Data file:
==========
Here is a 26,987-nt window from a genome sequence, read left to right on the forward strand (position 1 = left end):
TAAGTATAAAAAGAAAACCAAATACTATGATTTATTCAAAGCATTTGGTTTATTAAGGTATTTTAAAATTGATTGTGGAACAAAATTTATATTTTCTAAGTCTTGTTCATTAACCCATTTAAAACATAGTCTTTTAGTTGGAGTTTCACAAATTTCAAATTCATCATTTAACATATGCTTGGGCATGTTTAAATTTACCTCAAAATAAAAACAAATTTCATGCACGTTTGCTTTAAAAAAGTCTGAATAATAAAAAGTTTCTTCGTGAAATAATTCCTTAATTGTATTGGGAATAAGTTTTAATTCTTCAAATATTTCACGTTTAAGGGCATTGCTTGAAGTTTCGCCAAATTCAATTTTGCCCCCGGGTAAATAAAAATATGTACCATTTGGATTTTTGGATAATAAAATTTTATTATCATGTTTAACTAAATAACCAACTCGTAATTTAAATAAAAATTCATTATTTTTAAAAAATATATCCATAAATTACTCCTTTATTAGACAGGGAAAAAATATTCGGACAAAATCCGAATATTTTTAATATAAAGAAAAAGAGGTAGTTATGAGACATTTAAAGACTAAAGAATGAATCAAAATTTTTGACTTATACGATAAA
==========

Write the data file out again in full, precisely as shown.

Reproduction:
Here is a 26,987-nt window from a genome sequence, read left to right on the forward strand (position 1 = left end):
TAAGTATAAAAAGAAAACCAAATACTATGATTTATTCAAAGCATTTGGTTTATTAAGGTATTTTAAAATTGATTGTGGAACAAAATTTATATTTTCTAAGTCTTGTTCATTAACCCATTTAAAACATAGTCTTTTAGTTGGAGTTTCACAAATTTCAAATTCATCATTTAACATATGCTTGGGCATGTTTAAATTTACCTCAAAATAAAAACAAATTTCATGCACGTTTGCTTTAAAAAAGTCTGAATAATAAAAAGTTTCTTCGTGAAATAATTCCTTAATTGTATTGGGAATAAGTTTTAATTCTTCAAATATTTCACGTTTAAGGGCATTGCTTGAAGTTTCGCCAAATTCAATTTTGCCCCCGGGTAAATAAAAATATGTACCATTTGGATTTTTGGATAATAAAATTTTATTATCATGTTTAACTAAATAACCAACTCGTAATTTAAATAAAAATTCATTATTTTTAAAAAATATATCCATAAATTACTCCTTTATTAGACAGGGAAAAAATATTCGGACAAAATCCGAATATTTTTAATATAAAGAAAAAGAGGTAGTTATGAGACATTTAAAGACTAAAGAATGAATCAAAATTTTTGACTTATACGATAAA